Thursday

22nd Feb 2018

Investigation

EU scientists find VW car more polluting after Dieselgate 'fix'

  • A Volkswagen Tiguan, many of which were equipped with cheating software (Photo: Abdullah AlBargan)

The EU's scientific institute in Italy has found that a Volkswagen (VW) diesel car became dirtier after the software was updated to no longer detect when it was being tested, according to a source who spoke on condition of anonymity.

The Joint Research Centre, which has an emissions test laboratory in Ispra, Italy, has carried out a before-and-after test on the Volkswagen Tiguan – one of the models the German company had equipped with illegal software to fool emissions tests.

Thank you for reading EUobserver!

Subscribe now for a 30 day free trial.

  1. €150 per year
  2. or €15 per month
  3. Cancel anytime

EUobserver is an independent, not-for-profit news organization that publishes daily news reports, analysis, and investigations from Brussels and the EU member states. We are an indispensable news source for anyone who wants to know what is going on in the EU.

We are mainly funded by advertising and subscription revenues. As advertising revenues are falling fast, we depend on subscription revenues to support our journalism.

For group, corporate or student subscriptions, please contact us. See also our full Terms of Use.

If you already have an account click here to login.

  • Some 11 million engines in VW cars around the world had been equipped with emissions cheating software (Photo: Tony Hisgett)

According to the source, who is close to the JRC, researchers found that emissions were higher than before Volkswagen “fixed” the car, which is an SUV model.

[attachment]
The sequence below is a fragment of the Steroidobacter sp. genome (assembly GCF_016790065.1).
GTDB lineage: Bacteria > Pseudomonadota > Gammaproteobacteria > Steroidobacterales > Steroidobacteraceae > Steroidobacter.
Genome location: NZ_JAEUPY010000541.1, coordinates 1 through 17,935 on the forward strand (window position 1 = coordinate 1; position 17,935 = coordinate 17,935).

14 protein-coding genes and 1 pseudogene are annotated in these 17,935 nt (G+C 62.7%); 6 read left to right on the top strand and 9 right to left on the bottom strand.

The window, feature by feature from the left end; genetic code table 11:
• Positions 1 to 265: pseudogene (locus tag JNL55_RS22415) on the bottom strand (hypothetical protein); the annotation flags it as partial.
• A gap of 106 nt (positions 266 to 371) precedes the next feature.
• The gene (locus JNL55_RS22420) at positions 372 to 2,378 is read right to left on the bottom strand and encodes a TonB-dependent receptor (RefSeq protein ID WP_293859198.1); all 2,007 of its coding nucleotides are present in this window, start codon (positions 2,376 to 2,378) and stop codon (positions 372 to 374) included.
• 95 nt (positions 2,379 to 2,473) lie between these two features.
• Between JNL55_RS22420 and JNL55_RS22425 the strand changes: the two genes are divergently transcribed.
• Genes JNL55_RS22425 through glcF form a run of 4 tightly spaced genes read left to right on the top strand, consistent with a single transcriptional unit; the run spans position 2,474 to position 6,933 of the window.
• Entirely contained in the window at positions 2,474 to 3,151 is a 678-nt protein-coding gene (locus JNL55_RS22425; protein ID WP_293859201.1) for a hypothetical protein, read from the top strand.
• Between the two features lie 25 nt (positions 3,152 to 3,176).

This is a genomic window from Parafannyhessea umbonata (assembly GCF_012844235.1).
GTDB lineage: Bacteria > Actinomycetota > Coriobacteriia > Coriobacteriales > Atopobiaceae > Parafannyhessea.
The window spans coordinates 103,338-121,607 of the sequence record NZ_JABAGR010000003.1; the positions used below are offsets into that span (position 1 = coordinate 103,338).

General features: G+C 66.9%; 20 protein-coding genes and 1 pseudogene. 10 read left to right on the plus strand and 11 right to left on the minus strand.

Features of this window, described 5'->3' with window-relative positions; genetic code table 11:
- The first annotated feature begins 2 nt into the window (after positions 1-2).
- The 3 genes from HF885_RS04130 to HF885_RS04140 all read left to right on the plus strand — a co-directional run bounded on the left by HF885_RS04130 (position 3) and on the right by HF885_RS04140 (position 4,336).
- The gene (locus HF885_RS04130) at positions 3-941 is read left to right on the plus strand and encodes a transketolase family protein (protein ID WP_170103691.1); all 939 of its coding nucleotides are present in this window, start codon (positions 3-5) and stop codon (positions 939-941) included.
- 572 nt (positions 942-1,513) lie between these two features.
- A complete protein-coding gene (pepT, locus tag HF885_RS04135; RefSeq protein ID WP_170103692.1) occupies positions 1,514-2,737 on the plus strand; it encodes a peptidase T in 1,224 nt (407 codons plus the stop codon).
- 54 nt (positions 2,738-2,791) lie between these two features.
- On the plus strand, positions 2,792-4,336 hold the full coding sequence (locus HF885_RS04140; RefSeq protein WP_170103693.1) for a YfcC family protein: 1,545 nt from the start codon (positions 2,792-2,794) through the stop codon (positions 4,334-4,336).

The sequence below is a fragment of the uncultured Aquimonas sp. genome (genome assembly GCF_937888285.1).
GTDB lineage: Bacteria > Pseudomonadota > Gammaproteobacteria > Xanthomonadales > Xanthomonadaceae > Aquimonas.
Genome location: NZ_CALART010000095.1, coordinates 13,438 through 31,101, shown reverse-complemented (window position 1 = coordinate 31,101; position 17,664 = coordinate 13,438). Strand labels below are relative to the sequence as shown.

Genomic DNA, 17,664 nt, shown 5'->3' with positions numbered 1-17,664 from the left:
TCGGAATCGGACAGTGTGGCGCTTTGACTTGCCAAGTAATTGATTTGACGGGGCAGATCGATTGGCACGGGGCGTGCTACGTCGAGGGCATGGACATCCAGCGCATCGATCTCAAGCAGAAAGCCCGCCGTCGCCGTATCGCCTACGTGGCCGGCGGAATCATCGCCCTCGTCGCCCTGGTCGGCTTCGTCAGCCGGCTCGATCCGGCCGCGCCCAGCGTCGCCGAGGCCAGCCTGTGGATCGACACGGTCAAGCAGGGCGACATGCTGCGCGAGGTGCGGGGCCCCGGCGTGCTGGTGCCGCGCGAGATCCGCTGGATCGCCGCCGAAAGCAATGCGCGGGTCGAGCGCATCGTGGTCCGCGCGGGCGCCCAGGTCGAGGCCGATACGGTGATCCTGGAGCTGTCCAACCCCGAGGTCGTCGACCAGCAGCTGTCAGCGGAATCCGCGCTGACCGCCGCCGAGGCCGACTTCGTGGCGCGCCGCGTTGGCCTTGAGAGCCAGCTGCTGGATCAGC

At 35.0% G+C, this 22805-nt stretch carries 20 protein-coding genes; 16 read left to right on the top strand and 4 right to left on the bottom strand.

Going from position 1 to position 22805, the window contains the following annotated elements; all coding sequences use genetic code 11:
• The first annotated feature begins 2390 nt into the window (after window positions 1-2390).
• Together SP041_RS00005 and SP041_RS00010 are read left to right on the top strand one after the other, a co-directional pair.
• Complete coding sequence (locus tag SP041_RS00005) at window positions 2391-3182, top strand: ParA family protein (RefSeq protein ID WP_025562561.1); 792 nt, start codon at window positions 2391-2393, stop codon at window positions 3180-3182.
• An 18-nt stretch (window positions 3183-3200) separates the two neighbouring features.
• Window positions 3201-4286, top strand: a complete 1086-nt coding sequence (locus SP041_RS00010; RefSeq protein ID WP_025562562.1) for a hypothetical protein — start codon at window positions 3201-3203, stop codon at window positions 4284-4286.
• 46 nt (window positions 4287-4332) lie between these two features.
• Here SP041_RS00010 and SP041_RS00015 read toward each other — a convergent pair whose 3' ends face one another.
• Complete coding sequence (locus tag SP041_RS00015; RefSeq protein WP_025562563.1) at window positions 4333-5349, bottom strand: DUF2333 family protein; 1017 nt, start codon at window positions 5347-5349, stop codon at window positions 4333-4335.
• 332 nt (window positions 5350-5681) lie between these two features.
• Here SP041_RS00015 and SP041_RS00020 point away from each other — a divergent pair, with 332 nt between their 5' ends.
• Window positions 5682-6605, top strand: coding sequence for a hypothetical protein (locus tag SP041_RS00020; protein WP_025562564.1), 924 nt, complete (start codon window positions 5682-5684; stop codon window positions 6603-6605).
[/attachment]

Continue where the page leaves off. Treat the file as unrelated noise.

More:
A second source confirmed that the JRC had planned to test the Volkswagen Tiguan, but could not confirm the results.

Another EU source said the information could not be confirmed "at this stage".

The source added that "the commission is not running market surveillance tests" but "is closely following VW's own commitments to bring the engines affected by manipulations to full conformity with the applicable type-approval rules."

After Volkswagen's emissions fraud was detected in the US in September 2015, the company promised to remove the emissions cheating part of the software from its 8.5 million diesel cars driving around in Europe.

Volkswagen promised the software update would be carried out by the autumn of 2017, and that it would not negatively affect the car's emissions.

The JRC, the European Commission's in-house science body, has one of Europe's most advanced emissions testing laboratories, and regularly tests cars on the road.

It has always baffled politicians how VW would be able to remove the cheating software without worsening the car's emissions performance – after all, why would the cheating software have been necessary in the first place if the fix were so simple?

The promise that Volkswagen could remove the illegal cheating software without negatively impacting emissions was viewed with scepticism already in a hearing in the UK's House of Commons, some months after the scandal broke.